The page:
Veterinarian Marcie Logsdon, and 4th year vet student, Natalie Hurst, with Rolex, an 8-month old kangaroo.
Kangaroos need care, too
Veterinarians last week at Washington State University were paid a visit by an animal 8,000 miles from its natural habitat
WSU News

Dr. Jessica Bell holding a Siamese kitten.
Dr. Universe: Why do dogs and cats spin around before they sit down?
That’s a great observation about cats and dogs. Even I wasn’t sure why cats spin around before they sit down, so I took your question to my friend Dr. Jessica Bell.
Dr. Universe

Dog Being Walked in Smokey Area
Veterinarians: Keep your pets out of the smoke
Dr. Bell said keeping animals out of the smoke as much as possible is best case, but if they must be outside, pet owners should limit that time if possible.
WSU News

Third-year veterinary student Kady Audette poses with her dog Stark, a Nova Scotia duck tolling retriever.
VetMed White Coat Presentation
WSU White Coat Ceremony goes virtual
The College of Veterinary Medicine’s will move the annual ceremony to a virtual platform for the first time in its history. The event will be streamed on the college's YouTube channel starting at 2:30 p.m. on Thursday, Aug. 20.
WSU News

Terri the tortoise was injured in Benton City, Washington. Kyley Ackerson and David Copper drove 2.5 hours to get Terri, to the veterinary hospital at WSU, where they ultimately paid over $3,000 in medical expenses for her. (Courtesy Kyley Ackerson)
Tortoise left for dead could have another 90 years to live, thanks to her neighbors
Terri the tortoise was left for dead in a Benton City driveway in March after being run over by her owner as he drove to work.
The Spokesman-Review

Terri the tortoise
Terri the tortoise makes a turnaround
A tortoise believed to be run over by a vehicle could live another 90 years thanks to the care of Washington State University veterinarians.
WSU News

Veterinarians Play Critical Role in Backyard Poultry and Livestock Welfare, as well as Human Health
Backyard poultry and small-scale livestock agriculture are a growing trend in the U.S., even in large cities such as Seattle, Portland, Denver and San Francisco. Residents raising backyard poultry and livestock do so for a variety of reasons such as access to locally sourced food, companionship and sustainability. But how often do these owners seek veterinary care in these urban and peri-urban areas (UPAs)?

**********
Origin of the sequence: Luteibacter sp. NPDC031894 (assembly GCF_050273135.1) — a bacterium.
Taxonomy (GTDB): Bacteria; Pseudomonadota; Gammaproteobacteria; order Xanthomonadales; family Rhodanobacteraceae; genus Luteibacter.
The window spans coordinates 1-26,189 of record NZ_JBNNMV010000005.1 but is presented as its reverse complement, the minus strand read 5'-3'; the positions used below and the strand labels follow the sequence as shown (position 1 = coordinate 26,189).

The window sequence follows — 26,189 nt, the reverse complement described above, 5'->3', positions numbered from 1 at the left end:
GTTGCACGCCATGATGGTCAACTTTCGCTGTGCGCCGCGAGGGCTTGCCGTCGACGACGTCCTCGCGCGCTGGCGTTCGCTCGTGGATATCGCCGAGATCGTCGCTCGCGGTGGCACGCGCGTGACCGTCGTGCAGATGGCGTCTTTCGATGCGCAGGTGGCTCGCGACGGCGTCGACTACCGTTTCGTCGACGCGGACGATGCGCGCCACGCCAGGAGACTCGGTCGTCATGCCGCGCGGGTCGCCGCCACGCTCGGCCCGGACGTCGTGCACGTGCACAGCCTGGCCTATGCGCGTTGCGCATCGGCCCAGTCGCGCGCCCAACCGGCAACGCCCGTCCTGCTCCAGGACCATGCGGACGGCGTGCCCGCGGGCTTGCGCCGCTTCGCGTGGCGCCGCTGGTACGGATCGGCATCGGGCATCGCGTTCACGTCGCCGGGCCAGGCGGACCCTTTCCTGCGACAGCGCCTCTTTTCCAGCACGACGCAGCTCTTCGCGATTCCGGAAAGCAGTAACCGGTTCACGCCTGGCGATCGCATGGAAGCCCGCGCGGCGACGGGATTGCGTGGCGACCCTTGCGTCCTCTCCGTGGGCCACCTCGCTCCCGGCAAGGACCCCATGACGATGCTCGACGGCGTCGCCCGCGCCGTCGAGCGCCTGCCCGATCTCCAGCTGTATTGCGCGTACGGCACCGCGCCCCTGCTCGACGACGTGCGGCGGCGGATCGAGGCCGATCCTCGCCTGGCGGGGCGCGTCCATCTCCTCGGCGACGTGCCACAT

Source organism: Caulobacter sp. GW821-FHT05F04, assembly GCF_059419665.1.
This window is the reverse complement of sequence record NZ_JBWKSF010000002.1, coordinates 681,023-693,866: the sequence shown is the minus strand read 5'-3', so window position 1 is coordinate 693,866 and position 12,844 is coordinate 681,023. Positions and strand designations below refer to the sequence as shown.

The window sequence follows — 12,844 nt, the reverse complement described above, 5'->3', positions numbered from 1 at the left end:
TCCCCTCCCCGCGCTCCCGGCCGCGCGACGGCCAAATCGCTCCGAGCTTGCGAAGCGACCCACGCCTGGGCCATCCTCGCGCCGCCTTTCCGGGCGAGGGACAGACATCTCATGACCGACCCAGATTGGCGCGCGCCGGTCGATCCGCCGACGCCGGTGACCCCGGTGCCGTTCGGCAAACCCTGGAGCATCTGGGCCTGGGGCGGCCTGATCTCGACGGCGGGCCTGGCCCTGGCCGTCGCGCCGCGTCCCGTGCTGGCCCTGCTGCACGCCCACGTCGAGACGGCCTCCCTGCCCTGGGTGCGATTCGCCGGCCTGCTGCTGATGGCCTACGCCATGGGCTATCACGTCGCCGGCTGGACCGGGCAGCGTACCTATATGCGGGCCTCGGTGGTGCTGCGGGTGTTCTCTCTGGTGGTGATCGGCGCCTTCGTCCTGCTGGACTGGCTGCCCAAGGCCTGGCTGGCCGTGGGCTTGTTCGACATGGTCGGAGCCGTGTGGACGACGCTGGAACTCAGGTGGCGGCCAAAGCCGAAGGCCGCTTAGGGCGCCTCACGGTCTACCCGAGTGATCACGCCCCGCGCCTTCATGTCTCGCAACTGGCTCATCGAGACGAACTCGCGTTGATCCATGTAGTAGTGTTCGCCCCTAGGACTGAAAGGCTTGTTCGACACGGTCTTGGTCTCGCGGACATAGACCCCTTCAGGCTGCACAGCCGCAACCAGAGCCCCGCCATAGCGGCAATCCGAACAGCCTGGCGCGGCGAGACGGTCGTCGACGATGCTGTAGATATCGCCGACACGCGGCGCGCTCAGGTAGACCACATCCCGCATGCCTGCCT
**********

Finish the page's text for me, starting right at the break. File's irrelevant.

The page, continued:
UCDavis School of Veterinary Medicine

WSU neurology resident Hilary Wright poses with HoneyBee, a Maine Coon. WSU veterinarians removed a tumor from the pituitary gland at the base of HoneyBee’s brain.
WSU vets put this cat back on track
A rare brain surgery performed by Washington State University veterinarians is giving one retired Japanese show cat a chance at a longer life, free of diabetes.
WSU News

Raymond Sun, a history professor who served as the president of the regional chapter of the Fulbright Association, addressing attendees during a social mixer in 2019
Fulbright Academy fosters cultural exchange at WSU and abroad
Washington State University was recognized as one of the nation’s top producers of Fulbright Scholars, with seven WSU faculty members being selected.
WSU Insider

People probably caught coronavirus from minks. That’s a wake-up call to study infections in animals, researchers say.
The minks on Dutch fur farms first got sick in mid-April, showing symptoms ranging from runny noses to severe respiratory distress. They had caught the novel coronavirus from human handlers, the government later said, and soon farmed minks appeared to have passed it back to two other people, in the world’s first reports of animal-to-human transmission since the pandemic began.
Washington Post

New Washington study looking at whether our pets are vulnerable to COVID-19
Researchers and doctors from the University of Washington and Washington State University have teamed up for a first of its kind study.

5 Things to Know About Coronavirus and Pets
According to the U.S. Department of Agriculture's latest report, a tiger, a lion, and two domestic cats tested positive for COVID-19 in April.
News 13

Guy Palmer
WSU leaders tap Palmer, Roll to lead academic and research response to COVID‑19
WSU has selected Guy Palmer and John Roll to lead and coordinate the university’s academic and research response to the COVID-19 pandemic.
WSU Insider

WSU Veterinary Hospital treats 2020’s first tick paralysis case
Warming weather in the Pacific Northwest has brought the first case of tick paralysis to Washington State University’s Veterinary Teaching Hospital.
WSU Insider

Research delayed, rodent populations reduced during pandemic
Universities try to reduce risk to humans, maintain animal welfare as studies halted

WADDL tests pets for COVID-19
The Washington Animal Disease Diagnostic Laboratory began testing pet animals early April to determine if pets have COVID-19.
Daily Evergreen

Pet Facial Recognition Helps Find Lost Cats and Dogs
Animal shelters are using the technology to identify animals and reunite them with their owners
Wall Street Journal

Dr Wearing Mask
WSU Shield
Bronx tiger tests positive for COVID-19, prompts changes at local zoos
Pet owners with specific coronavirus concerns are asked to call their local veterinarian.